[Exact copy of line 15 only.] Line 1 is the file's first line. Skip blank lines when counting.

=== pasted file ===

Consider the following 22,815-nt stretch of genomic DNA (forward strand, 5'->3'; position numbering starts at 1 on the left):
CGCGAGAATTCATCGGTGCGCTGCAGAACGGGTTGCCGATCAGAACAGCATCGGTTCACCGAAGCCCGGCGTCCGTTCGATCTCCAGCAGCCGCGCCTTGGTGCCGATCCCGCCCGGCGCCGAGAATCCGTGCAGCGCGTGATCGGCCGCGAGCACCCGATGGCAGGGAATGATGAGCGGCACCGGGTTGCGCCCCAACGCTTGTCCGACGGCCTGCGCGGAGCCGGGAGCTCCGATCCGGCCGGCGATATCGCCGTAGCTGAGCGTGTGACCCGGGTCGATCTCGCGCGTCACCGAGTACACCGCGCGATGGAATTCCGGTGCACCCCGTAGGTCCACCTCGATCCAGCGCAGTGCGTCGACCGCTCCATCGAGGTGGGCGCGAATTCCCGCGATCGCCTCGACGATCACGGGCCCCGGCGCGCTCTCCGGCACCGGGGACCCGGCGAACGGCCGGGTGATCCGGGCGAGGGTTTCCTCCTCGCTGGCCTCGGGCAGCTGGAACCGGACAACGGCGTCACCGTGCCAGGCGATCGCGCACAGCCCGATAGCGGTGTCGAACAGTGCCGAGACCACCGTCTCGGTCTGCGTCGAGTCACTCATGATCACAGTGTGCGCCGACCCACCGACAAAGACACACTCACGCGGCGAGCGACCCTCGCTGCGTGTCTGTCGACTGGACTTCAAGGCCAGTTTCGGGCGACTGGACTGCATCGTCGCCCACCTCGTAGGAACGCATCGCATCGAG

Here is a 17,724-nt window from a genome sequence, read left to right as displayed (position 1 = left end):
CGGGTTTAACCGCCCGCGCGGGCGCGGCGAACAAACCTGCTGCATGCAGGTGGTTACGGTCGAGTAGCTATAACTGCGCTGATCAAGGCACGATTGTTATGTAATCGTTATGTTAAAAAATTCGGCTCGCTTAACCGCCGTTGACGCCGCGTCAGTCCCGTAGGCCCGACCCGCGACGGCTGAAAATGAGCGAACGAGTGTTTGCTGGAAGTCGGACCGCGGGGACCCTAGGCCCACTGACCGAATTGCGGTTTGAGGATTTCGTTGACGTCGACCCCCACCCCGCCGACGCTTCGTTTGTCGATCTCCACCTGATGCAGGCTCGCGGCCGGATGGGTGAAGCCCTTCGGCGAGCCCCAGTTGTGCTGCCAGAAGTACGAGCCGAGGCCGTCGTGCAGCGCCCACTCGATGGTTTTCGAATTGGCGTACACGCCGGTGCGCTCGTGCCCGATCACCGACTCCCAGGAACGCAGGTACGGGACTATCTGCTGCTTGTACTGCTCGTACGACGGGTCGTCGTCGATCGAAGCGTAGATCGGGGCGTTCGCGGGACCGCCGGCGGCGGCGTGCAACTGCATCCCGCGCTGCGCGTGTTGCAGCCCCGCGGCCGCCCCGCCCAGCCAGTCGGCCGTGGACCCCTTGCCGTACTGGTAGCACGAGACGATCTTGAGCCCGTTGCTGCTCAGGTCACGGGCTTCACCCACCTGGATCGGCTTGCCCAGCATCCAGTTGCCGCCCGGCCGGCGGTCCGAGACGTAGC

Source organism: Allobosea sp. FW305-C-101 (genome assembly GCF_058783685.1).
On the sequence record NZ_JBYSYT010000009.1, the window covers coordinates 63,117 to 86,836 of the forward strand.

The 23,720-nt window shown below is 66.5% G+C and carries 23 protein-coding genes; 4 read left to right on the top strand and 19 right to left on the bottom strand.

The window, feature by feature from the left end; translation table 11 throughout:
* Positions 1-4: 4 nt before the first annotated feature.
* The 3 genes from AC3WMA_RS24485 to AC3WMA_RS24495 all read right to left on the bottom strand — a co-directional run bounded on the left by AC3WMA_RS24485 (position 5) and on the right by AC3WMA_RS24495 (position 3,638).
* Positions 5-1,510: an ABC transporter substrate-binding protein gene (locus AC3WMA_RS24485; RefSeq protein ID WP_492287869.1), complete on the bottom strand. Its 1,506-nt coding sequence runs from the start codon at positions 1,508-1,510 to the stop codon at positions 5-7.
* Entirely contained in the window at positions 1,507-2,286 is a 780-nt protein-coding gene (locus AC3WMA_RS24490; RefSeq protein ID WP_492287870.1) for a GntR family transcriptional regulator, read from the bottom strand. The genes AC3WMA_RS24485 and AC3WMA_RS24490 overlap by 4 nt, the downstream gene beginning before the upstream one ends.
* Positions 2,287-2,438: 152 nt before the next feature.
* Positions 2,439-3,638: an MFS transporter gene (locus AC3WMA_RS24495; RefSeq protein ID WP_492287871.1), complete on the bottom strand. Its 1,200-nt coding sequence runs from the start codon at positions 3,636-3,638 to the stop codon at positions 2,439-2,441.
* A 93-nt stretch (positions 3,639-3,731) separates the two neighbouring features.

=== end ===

* A 93-nt stretch (positions 3,639-3,731) separates the two neighbouring features.